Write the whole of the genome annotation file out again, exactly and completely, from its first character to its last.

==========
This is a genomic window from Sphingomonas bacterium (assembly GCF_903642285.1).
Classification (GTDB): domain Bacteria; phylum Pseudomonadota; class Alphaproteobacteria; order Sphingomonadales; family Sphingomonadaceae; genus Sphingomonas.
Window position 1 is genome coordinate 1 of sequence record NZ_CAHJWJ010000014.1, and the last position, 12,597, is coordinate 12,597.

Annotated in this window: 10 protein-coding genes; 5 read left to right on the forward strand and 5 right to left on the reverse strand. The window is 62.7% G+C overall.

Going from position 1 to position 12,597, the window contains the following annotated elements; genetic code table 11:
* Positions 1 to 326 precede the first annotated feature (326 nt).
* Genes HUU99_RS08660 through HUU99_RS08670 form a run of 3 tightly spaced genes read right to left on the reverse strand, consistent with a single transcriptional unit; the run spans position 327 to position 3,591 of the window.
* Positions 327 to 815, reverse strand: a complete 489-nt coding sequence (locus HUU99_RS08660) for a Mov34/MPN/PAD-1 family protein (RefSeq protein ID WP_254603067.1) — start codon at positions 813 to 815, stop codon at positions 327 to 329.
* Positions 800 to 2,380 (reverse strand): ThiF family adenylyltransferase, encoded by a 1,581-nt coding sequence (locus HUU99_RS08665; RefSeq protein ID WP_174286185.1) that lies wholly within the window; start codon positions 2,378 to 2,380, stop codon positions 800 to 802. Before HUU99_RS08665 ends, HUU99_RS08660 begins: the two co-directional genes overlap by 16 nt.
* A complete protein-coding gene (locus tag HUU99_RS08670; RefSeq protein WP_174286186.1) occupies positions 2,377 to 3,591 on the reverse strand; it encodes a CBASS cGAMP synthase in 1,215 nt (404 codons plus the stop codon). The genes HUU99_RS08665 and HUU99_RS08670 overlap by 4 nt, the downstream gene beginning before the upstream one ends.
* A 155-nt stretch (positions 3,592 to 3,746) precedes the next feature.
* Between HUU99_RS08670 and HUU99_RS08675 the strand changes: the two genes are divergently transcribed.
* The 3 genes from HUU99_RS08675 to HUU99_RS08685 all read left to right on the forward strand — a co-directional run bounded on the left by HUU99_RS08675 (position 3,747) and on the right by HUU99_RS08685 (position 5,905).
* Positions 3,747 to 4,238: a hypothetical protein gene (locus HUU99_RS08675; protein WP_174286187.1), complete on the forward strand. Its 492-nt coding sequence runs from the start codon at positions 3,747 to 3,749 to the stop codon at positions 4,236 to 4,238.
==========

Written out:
This is a genomic window from Sphingomonas bacterium (assembly GCF_903642285.1).
Classification (GTDB): domain Bacteria; phylum Pseudomonadota; class Alphaproteobacteria; order Sphingomonadales; family Sphingomonadaceae; genus Sphingomonas.
Window position 1 is genome coordinate 1 of sequence record NZ_CAHJWJ010000014.1, and the last position, 12,597, is coordinate 12,597.

Annotated in this window: 10 protein-coding genes; 5 read left to right on the forward strand and 5 right to left on the reverse strand. The window is 62.7% G+C overall.

Going from position 1 to position 12,597, the window contains the following annotated elements; genetic code table 11:
* Positions 1 to 326 precede the first annotated feature (326 nt).
* Genes HUU99_RS08660 through HUU99_RS08670 form a run of 3 tightly spaced genes read right to left on the reverse strand, consistent with a single transcriptional unit; the run spans position 327 to position 3,591 of the window.
* Positions 327 to 815, reverse strand: a complete 489-nt coding sequence (locus HUU99_RS08660) for a Mov34/MPN/PAD-1 family protein (RefSeq protein ID WP_254603067.1) — start codon at positions 813 to 815, stop codon at positions 327 to 329.
* Positions 800 to 2,380 (reverse strand): ThiF family adenylyltransferase, encoded by a 1,581-nt coding sequence (locus HUU99_RS08665; RefSeq protein ID WP_174286185.1) that lies wholly within the window; start codon positions 2,378 to 2,380, stop codon positions 800 to 802. Before HUU99_RS08665 ends, HUU99_RS08660 begins: the two co-directional genes overlap by 16 nt.
* A complete protein-coding gene (locus tag HUU99_RS08670; RefSeq protein WP_174286186.1) occupies positions 2,377 to 3,591 on the reverse strand; it encodes a CBASS cGAMP synthase in 1,215 nt (404 codons plus the stop codon). The genes HUU99_RS08665 and HUU99_RS08670 overlap by 4 nt, the downstream gene beginning before the upstream one ends.
* A 155-nt stretch (positions 3,592 to 3,746) precedes the next feature.
* Between HUU99_RS08670 and HUU99_RS08675 the strand changes: the two genes are divergently transcribed.
* The 3 genes from HUU99_RS08675 to HUU99_RS08685 all read left to right on the forward strand — a co-directional run bounded on the left by HUU99_RS08675 (position 3,747) and on the right by HUU99_RS08685 (position 5,905).
* Positions 3,747 to 4,238: a hypothetical protein gene (locus HUU99_RS08675; protein WP_174286187.1), complete on the forward strand. Its 492-nt coding sequence runs from the start codon at positions 3,747 to 3,749 to the stop codon at positions 4,236 to 4,238.